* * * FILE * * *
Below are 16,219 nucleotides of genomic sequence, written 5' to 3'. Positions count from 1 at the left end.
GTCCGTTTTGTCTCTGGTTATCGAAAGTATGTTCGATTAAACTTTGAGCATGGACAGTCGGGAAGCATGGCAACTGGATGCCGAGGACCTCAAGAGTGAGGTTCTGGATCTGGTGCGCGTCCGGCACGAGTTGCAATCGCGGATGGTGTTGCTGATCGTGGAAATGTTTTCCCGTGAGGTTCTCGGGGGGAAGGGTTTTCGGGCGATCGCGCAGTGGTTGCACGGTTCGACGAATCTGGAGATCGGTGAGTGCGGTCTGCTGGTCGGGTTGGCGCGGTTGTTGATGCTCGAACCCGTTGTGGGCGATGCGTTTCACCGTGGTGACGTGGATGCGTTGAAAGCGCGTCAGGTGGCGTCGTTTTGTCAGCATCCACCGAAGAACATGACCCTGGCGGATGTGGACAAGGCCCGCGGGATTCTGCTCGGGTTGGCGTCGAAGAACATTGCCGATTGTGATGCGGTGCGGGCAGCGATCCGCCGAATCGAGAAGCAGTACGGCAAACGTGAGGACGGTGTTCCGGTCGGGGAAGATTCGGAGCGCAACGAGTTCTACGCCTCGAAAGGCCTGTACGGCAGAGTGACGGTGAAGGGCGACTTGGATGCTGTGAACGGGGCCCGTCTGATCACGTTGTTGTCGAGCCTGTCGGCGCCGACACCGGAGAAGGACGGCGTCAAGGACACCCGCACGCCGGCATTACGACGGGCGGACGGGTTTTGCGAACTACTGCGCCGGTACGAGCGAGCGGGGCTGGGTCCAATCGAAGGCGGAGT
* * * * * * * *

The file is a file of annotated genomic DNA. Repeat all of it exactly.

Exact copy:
Below are 16,219 nucleotides of genomic sequence, written 5' to 3'. Positions count from 1 at the left end.
GTCCGTTTTGTCTCTGGTTATCGAAAGTATGTTCGATTAAACTTTGAGCATGGACAGTCGGGAAGCATGGCAACTGGATGCCGAGGACCTCAAGAGTGAGGTTCTGGATCTGGTGCGCGTCCGGCACGAGTTGCAATCGCGGATGGTGTTGCTGATCGTGGAAATGTTTTCCCGTGAGGTTCTCGGGGGGAAGGGTTTTCGGGCGATCGCGCAGTGGTTGCACGGTTCGACGAATCTGGAGATCGGTGAGTGCGGTCTGCTGGTCGGGTTGGCGCGGTTGTTGATGCTCGAACCCGTTGTGGGCGATGCGTTTCACCGTGGTGACGTGGATGCGTTGAAAGCGCGTCAGGTGGCGTCGTTTTGTCAGCATCCACCGAAGAACATGACCCTGGCGGATGTGGACAAGGCCCGCGGGATTCTGCTCGGGTTGGCGTCGAAGAACATTGCCGATTGTGATGCGGTGCGGGCAGCGATCCGCCGAATCGAGAAGCAGTACGGCAAACGTGAGGACGGTGTTCCGGTCGGGGAAGATTCGGAGCGCAACGAGTTCTACGCCTCGAAAGGCCTGTACGGCAGAGTGACGGTGAAGGGCGACTTGGATGCTGTGAACGGGGCCCGTCTGATCACGTTGTTGTCGAGCCTGTCGGCGCCGACACCGGAGAAGGACGGCGTCAAGGACACCCGCACGCCGGCATTACGACGGGCGGACGGGTTTTGCGAACTACTGCGCCGGTACGAGCGAGCGGGGCTGGGTCCAATCGAAGGCGGAGT